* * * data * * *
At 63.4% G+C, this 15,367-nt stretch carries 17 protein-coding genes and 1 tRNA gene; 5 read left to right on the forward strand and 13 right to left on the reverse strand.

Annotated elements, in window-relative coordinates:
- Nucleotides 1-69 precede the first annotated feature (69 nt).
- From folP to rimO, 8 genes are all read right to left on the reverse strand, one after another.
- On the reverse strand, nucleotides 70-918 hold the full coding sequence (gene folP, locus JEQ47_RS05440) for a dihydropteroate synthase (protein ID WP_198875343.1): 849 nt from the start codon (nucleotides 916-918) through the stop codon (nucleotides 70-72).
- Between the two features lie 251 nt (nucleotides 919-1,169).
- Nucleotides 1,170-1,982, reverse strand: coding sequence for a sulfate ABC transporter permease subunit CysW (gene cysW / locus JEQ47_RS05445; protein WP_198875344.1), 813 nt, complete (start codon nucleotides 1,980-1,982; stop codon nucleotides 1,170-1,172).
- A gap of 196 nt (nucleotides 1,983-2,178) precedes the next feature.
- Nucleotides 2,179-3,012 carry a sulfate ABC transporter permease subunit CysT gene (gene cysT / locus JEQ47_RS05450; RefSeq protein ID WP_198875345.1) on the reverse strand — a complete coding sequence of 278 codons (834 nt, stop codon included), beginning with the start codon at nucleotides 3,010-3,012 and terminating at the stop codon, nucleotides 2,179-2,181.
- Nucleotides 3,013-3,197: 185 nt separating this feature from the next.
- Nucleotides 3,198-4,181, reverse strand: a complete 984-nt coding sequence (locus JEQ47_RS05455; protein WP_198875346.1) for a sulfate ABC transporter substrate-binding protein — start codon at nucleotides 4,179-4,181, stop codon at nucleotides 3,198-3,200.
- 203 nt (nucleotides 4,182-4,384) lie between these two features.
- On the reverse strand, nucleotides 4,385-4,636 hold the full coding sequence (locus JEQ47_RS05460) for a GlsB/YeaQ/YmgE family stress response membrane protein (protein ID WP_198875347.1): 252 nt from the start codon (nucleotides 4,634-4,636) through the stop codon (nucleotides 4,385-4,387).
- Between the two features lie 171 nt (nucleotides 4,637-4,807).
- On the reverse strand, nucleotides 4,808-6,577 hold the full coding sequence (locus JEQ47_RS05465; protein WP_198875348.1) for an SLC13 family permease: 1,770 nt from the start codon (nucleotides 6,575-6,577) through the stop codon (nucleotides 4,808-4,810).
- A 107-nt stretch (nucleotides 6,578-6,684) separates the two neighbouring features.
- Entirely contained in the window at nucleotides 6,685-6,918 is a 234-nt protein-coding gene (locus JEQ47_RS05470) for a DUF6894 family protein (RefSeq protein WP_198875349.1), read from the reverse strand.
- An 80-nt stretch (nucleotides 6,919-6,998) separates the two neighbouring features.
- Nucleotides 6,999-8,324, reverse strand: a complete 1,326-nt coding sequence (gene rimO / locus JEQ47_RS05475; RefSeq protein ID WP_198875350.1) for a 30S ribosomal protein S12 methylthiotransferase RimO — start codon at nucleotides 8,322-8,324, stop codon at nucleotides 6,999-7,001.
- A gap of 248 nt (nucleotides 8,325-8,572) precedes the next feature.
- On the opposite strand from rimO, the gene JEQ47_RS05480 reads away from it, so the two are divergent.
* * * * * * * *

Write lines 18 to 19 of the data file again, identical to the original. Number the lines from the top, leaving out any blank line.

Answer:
- An 80-nt stretch (nucleotides 6,919-6,998) separates the two neighbouring features.
- Nucleotides 6,999-8,324, reverse strand: a complete 1,326-nt coding sequence (gene rimO / locus JEQ47_RS05475; RefSeq protein ID WP_198875350.1) for a 30S ribosomal protein S12 methylthiotransferase RimO — start codon at nucleotides 8,322-8,324, stop codon at nucleotides 6,999-7,001.